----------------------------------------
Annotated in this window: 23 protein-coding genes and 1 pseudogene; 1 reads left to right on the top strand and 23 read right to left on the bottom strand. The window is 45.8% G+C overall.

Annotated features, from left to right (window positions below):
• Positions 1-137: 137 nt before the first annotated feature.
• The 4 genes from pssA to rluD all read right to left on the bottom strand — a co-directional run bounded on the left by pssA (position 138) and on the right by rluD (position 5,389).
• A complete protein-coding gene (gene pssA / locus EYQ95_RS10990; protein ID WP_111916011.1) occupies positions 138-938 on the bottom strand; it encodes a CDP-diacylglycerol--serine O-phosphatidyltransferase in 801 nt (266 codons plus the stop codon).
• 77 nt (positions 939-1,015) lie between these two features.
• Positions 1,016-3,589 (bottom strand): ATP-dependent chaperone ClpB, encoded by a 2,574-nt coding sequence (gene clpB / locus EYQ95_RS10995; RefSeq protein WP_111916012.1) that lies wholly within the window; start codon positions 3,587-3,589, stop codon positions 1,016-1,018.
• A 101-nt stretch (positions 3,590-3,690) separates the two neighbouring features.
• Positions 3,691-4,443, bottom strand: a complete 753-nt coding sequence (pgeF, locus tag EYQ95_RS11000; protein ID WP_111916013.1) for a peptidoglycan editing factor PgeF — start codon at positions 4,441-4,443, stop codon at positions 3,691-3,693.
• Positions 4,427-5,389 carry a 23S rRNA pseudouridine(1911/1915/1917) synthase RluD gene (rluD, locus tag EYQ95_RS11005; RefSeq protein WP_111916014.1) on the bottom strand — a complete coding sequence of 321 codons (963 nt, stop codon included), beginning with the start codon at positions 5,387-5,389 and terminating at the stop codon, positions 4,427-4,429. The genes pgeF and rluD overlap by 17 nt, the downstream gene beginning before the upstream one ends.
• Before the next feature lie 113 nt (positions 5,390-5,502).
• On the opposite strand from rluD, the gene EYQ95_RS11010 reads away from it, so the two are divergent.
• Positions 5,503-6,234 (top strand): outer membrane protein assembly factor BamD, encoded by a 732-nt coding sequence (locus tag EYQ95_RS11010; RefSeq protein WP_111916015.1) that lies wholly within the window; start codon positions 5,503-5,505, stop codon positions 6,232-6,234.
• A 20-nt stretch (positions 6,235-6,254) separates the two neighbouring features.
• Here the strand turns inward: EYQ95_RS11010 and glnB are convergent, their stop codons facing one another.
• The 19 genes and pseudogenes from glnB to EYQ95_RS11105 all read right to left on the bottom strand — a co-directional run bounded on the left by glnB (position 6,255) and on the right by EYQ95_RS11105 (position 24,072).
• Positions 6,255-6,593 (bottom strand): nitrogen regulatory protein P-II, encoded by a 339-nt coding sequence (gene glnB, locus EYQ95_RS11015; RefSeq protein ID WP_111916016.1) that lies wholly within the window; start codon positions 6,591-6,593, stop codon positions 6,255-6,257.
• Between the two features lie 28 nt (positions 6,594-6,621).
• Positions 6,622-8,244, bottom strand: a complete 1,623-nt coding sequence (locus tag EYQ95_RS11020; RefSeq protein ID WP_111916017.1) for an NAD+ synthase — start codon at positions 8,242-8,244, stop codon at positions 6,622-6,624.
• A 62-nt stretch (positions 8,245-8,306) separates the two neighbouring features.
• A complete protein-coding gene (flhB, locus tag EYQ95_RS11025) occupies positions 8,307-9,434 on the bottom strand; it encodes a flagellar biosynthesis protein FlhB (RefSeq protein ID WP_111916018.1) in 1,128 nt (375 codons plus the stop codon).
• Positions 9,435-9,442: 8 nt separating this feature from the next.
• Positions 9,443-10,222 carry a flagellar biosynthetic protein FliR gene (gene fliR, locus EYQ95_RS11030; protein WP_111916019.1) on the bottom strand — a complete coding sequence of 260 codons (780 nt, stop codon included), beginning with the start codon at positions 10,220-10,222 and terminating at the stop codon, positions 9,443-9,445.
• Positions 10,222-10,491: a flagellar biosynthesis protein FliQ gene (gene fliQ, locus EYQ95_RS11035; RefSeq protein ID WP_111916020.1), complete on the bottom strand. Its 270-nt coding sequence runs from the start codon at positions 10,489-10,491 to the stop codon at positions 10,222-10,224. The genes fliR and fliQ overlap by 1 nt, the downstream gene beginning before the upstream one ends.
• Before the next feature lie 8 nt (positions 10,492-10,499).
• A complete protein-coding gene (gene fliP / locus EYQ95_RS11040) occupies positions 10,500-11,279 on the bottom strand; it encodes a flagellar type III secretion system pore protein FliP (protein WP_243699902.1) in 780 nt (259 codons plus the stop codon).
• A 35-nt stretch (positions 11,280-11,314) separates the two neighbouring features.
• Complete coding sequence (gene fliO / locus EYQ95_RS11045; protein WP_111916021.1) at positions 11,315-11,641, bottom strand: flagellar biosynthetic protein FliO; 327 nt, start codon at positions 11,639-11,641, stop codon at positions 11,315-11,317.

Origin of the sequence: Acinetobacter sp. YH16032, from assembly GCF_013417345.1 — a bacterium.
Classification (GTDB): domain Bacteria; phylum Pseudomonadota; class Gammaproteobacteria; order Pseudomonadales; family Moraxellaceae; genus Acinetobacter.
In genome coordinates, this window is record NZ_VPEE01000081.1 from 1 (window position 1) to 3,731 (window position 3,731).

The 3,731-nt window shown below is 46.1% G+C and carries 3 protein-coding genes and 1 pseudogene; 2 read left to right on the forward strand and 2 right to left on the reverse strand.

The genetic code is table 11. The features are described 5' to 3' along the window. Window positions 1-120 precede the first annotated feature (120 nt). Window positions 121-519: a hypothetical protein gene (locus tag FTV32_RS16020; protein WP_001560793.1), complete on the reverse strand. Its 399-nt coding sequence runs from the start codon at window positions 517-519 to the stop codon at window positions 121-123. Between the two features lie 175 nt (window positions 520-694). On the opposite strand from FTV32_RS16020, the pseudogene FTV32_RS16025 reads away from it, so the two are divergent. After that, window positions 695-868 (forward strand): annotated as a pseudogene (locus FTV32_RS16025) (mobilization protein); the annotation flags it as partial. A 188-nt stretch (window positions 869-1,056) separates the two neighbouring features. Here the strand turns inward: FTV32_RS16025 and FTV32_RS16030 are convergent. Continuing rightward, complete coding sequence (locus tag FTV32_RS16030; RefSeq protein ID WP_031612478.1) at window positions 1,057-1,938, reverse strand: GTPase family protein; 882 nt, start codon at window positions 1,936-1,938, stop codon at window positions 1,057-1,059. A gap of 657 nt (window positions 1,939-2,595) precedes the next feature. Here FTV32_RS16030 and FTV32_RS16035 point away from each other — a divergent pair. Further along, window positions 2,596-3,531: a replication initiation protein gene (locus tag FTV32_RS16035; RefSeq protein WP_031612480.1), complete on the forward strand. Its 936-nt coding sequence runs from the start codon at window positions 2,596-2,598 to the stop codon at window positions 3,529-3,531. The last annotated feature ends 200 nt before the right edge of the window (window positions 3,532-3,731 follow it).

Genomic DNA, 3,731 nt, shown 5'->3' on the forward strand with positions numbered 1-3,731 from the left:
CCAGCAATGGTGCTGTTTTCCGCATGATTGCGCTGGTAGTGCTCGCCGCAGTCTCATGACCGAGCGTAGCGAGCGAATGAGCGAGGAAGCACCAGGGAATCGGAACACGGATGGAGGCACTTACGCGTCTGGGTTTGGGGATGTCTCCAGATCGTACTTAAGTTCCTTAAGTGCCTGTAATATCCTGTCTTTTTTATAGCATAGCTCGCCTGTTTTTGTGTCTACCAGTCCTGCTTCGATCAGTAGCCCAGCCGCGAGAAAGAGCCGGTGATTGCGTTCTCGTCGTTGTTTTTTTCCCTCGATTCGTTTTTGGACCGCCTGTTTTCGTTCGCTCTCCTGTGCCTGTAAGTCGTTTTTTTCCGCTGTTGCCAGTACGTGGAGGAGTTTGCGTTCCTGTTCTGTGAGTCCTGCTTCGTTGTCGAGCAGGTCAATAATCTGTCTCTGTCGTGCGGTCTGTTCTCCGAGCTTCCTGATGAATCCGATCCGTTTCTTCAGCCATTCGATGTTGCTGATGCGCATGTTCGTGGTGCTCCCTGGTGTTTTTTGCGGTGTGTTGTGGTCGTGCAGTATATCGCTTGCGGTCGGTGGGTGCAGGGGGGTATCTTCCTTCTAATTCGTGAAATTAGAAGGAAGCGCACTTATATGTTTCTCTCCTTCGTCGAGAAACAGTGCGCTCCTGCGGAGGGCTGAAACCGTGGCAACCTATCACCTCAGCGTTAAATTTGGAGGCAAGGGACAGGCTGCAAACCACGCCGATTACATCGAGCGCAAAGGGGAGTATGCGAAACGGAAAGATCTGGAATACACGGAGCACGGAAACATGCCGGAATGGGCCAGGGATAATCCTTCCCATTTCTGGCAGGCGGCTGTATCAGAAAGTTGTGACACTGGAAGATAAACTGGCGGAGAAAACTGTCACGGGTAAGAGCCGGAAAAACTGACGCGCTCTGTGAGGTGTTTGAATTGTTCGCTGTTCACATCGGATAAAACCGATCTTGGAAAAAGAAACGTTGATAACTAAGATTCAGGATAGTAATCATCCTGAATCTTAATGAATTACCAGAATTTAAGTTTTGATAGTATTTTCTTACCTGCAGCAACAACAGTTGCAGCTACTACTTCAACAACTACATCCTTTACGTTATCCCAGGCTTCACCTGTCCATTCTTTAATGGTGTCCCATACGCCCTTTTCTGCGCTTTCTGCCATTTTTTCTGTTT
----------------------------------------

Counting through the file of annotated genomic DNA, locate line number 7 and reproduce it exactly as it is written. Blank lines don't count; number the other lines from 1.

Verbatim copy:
• Positions 1,016-3,589 (bottom strand): ATP-dependent chaperone ClpB, encoded by a 2,574-nt coding sequence (gene clpB / locus EYQ95_RS10995; RefSeq protein WP_111916012.1) that lies wholly within the window; start codon positions 3,587-3,589, stop codon positions 1,016-1,018.